Skip to main content

I Wish Steam's Films Were Games

Fun with confusion

Steam has been a source of crushing disappointment for me ever since it started selling movies too. When I'm poking through the list of new releases and see intriguing names like 'In Search of the Most Dangerous Town on the Internet' or 'How We Got Away With It', I get excited. Then I read descriptions like "Râmnicu Vâlcea, Romania has only 120,000 residents, but among law enforcement experts, it has a nickname: Hackerville" and get jazzed. Then I see screenshots and think "It's an FMV game too!" Five second later, I realise what's going on.

I wish they were games though. For five seconds, they're the greatest game I've heard of all day.

Their names and story summaries are much more interesting than most games, and heck, half of them are about murder anyway. I have no idea how these movies, short films, and documentaries actually are, but I do enjoy those five magical seconds where they exist as games inside my head.

A Survey of Open Space [Steam Page]

"A pair of urbanites embark on a 4000-mile bicycle ride in search of the last wild place in America; to their dismay they find it."

Co-op bicycling walking simulator down surreal procedurally-generated American roads and highways - grand forests, wide plains, and bizarre roadside attractions. Touches of Glitchhikers, Sam & Max Hit the Road, and The Long Way.

Or maybe it's just Bernband chap Tom van den Boogaart's Bird Snapper (free on Game Jolt).

Coffee, Kill Boss [Steam page]

"When ten executives secretly meet to sell off their company, they're murdered one by one in this darkly comedic romp through the halls of corporate America."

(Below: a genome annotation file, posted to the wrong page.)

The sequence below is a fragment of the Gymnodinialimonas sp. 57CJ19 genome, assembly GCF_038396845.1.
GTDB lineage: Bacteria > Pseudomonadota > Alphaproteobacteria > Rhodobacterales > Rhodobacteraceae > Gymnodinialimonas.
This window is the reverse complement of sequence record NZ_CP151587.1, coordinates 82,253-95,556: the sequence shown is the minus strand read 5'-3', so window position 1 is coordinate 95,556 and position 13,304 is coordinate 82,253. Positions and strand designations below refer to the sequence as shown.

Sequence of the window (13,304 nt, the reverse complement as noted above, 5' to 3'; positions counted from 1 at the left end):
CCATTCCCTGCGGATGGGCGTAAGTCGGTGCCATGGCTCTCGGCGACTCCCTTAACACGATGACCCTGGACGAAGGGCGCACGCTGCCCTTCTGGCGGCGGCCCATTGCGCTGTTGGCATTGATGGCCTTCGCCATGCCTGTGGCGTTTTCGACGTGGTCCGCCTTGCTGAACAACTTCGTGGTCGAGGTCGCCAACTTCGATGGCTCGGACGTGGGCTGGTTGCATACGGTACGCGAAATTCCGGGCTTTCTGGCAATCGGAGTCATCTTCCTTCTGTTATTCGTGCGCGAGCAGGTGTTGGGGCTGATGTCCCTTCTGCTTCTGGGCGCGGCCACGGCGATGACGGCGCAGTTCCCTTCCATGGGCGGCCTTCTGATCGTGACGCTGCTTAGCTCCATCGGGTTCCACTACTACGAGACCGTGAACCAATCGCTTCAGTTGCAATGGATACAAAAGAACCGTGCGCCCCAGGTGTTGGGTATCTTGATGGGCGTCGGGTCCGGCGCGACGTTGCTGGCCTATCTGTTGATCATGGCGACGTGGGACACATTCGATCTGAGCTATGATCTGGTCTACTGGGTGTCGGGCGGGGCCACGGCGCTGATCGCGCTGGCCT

First-person stealth social RPG - alliances, double-crossing, and trying to make murders look like accidents.

Faraway [Steam page]

"Audrey arrives in the Philippines with a mysterious mission. She enlists the help of two locals, Hazel and Rey, and an American, Nick. They must cross 300 miles, ward off a local motorcycle gang, and keep from killing each other."

Open-world RPG with no going back.

Feeding Mr. Baldwin [Steam page]

"A house sitter bites off more than he can chew when a corpse shows up at the estate he's watching. Desperate to make a good impression, he convinces an old friend to help clean up the mess but the body count quickly increases."

Viscera Cleanup Detail meets reverse-Hotline Miami. Messy kills are easier but take more work to clean up, and when nosy neighbours come peering through the windows...

How We Got Away With It [Steam page]

"Returning home from jail just before the arrival of his friends for their annual reunion weekend, Henry discovers a shocking tragedy. His rash and unpredictable response sets in motion a chain of events of secrets, revenge and murder that will forever change the course of everyone's lives."

Like Indigo Prophecy's opening, but continuing to be like that - no fistfight with the Internet.

In Search of the Most Dangerous Town on the Internet [Steam page]

"Râmnicu Vâlcea, Romania has only 120,000 residents, but among law enforcement experts around the world, it has a nickname: Hackerville. In the last year alone, $1 billion was stolen in the U.S. by Romanian hackers. Convicted criminals with nicknames like Guccifer and Iceman have been caught breaking into the email accounts of NASA, Hillary Clinton and George W. Bush—but that’s just the beginning. The world is finally waking up to the realities of cybercrime and the threats that it poses to our society. Is there anything we can do to stop these individuals and protect ourselves from the most dangerous town on the internet."

First-person open-world RPG with Uplink-style hackery to track people down. Mistrust, language barriers. Then you realise they're watching you back. Rare melee combat, rarer guns.

See You Next Tuesday [Steam page]

"An odd pregnant girl disrupts the lives of her campy recovering alcoholic mother and vulgar lesbian sister during a nervous breakdown."

Man, whatever, I just want this.

Read this next